On January 21, women and allies across the globe will march on behalf of women’s rights. Merely a day after the US presidential inauguration – an event that has struggled to attract headline performers due to Trump’s toxic character – organizers are planning an event they hope to meet and even surpass the awesome display of solidarity exhibited by marchers in Martin Luther King’s March on Washington.
The events set the stage for the next four years of opposition, during which groups marginalized by Trump’s scorch-and-burn campaign, along with other pro-social forces, will struggle tooth-and-nail to prevent the worst excesses of the unqualified demagogue’s tenure.
The Women’s March on Washington is sponsored by a variety of organizations with a stake in the fight for greater equality. Top organizers include the march’s co-chairs: one-time Executive Director of the National Action Network Tamika D Mallory, Executive Director of The Gathering for Justice Carmen Perez , Executive Director of the Arab American Association Linda Sarsour, and ethical fashion designer Bob Bland. Planned Parenthood has also signed on, offering a nation-wide network of politically experienced organizers.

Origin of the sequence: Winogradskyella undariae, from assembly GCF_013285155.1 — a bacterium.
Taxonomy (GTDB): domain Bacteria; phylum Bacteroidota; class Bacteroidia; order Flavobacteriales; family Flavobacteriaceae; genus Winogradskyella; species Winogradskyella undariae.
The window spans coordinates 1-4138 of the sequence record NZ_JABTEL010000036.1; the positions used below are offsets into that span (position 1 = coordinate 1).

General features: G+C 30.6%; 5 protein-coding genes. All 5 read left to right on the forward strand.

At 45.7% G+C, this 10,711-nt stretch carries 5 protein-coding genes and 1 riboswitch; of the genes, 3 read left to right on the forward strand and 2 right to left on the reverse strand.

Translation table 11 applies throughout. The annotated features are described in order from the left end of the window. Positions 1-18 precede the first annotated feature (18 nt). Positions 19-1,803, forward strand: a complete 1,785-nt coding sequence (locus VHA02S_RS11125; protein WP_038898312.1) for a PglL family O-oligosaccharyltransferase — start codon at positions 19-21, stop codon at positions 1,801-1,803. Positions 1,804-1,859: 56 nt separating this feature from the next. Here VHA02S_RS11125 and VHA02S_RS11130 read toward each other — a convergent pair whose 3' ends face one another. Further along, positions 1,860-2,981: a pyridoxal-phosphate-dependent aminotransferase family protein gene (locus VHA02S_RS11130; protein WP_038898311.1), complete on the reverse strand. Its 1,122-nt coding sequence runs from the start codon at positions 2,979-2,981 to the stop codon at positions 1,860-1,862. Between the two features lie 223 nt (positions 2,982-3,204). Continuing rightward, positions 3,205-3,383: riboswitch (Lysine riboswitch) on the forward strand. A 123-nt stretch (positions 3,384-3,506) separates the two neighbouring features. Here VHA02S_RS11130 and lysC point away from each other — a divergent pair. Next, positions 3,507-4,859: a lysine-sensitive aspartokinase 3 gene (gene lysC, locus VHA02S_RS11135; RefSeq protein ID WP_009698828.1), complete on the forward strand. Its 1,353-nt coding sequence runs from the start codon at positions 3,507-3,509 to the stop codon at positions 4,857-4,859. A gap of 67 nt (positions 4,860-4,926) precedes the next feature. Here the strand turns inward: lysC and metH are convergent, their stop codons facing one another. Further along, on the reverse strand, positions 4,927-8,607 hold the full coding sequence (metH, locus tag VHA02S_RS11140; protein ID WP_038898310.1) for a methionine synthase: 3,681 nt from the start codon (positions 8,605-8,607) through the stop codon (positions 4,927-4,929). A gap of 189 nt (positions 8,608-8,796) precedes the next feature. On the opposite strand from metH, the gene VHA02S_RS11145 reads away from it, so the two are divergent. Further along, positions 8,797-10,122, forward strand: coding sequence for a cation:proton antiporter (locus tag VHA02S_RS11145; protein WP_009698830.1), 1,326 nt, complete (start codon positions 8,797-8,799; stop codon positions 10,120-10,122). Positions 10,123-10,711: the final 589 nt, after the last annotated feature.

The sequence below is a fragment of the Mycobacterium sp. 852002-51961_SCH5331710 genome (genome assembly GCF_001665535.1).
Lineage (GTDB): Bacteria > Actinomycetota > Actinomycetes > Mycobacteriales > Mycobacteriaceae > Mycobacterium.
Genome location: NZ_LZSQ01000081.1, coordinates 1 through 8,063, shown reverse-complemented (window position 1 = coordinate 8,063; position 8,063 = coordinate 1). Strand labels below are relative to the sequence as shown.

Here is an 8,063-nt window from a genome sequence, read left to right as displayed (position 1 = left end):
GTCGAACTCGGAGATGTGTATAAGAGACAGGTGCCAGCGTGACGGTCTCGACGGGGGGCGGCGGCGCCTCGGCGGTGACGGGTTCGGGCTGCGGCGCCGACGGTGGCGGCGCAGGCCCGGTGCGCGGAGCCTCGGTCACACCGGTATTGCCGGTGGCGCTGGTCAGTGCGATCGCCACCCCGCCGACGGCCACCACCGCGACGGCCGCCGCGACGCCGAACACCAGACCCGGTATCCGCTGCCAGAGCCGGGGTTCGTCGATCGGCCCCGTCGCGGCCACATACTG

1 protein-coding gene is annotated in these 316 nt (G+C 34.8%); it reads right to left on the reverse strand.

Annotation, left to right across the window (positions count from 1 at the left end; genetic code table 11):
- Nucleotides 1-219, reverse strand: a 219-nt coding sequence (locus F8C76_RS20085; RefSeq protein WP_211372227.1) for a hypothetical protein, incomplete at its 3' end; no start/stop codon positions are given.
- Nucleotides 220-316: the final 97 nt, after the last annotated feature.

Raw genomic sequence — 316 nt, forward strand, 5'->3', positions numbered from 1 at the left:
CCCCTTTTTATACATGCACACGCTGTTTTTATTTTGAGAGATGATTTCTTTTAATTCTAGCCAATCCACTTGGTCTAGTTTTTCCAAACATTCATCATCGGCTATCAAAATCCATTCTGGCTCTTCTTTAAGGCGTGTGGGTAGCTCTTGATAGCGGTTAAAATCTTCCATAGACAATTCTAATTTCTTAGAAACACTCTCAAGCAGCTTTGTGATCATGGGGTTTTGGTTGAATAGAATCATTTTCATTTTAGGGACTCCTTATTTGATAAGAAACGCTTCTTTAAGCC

While these individuals are reluctant to say the march is explicitly anti-Trump, the movement comes at a time of heightened prejudice. Alarmingly, Trump’s extensive track-record of sexism and racism were not deal-breakers for many voters.
The fact remains, however, that he is the least popular incoming president in modern history. On January 21, we’ll see just how unpopular he is.
You can find the march nearest you at this helpful site, along with information on affinity international marches in cities ranging from Sydney to Zurich. The largest turnout is expected in Washington, DC, with other marches planned in the following cities: